Saturday, October 16, 2010

"The Town"

Ben Affleck is turning into a hell of a director.

On the list of things about movies you never thought you’d hear, that’s got to be high on the list. But after two expertly-made crime movies, “Gone, Baby, Gone” and now “The Town,” there’s no doubt that Affleck is a terrific filmmaker, and one who can adapt a good book into a good flick – something that’s not as easy as it sounds.

I’m told that the star of the film was supposed to be Affleck’s brother Casey, but he wasn’t available, so Affleck cast himself in the lead role and manages to pull it off. As the leader of a crew that specializes in robbing banks and is very good at it, he’s clearly intelligent, but just as clearly wants to get out of the game. He has his tender moments, but he can turn on the brutality when the circumstances call for it. His best friend and crewmate is played by the great Jeremy Renner, who is wound so tight that you think his head could explode at any given moment. Renner isn’t stupid, but brutality is his middle name, and for him robbing banks is not a means to an end – it is the end, because it’s what he knows how to do. The bond between the two is tight, tight enough that Renner spent a 9-year term in prison for killing a kid that had threatened to do the same to Affleck. He makes it clear that he’s never going back to prison, and when you hear that, you know that his fate is sealed.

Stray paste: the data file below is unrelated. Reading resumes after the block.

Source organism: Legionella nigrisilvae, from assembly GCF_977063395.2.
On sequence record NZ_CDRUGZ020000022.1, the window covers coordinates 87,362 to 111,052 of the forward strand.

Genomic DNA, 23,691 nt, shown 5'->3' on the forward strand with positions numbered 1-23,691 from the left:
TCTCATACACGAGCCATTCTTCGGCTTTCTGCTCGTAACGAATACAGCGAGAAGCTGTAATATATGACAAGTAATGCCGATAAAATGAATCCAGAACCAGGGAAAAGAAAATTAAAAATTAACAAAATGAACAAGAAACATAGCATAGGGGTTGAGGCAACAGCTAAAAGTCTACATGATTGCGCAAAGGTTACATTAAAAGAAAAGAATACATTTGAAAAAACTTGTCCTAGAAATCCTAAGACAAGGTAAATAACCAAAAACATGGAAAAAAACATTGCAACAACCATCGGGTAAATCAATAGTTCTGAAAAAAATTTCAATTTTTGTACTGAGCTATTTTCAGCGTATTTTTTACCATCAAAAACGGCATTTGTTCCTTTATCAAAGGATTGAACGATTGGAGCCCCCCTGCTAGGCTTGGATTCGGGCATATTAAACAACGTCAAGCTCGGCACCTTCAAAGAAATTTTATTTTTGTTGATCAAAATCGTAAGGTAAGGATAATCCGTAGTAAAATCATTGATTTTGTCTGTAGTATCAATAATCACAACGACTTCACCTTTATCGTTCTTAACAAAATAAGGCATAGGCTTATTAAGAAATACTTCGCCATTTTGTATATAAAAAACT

The story starts on its inexorable run towards a violent conclusion when the crew, in order to escape from a job that threatens to go wrong, takes a hostage – the bank’s manager, played by Rebecca Hall (who does quite well in the role). Affleck volunteers to be the one to check up on her to make sure she knows nothing, they “meet cute” in a Laundromat, and proceed to fall in love. Thus begins a number of triangles involving the two, the third leg of the stool being Renner in one instance, Renner’s sister (Affleck’s former girlfriend) in the other, and Jon Hamm (as an FBI agent determined the bring down the crew) as the third.

There are several standout scenes in the movie that prove Affleck knows what he’s doing as an action director – one involving a car chase down the narrow streets of Boston; another coming in the climactic scene (set at Fenway Park) when there appears to be no way out, and the crew struggles to find one. But the movie is more than action; there are great quiet moments involving Affleck and Hall, involving Affleck and Chris Cooper (as his imprisoned father), and some creepy if not downright scary moments between Affleck and Pete Postlethwaite, playing the grizzled old man who gets a piece of everything the crew has a hand in – and a lot more than that.

Affleck has now done very well by Dennis Lehane and Chuck Hogan – I’d love to see him give Robert Crais or Michael Connelly a try.

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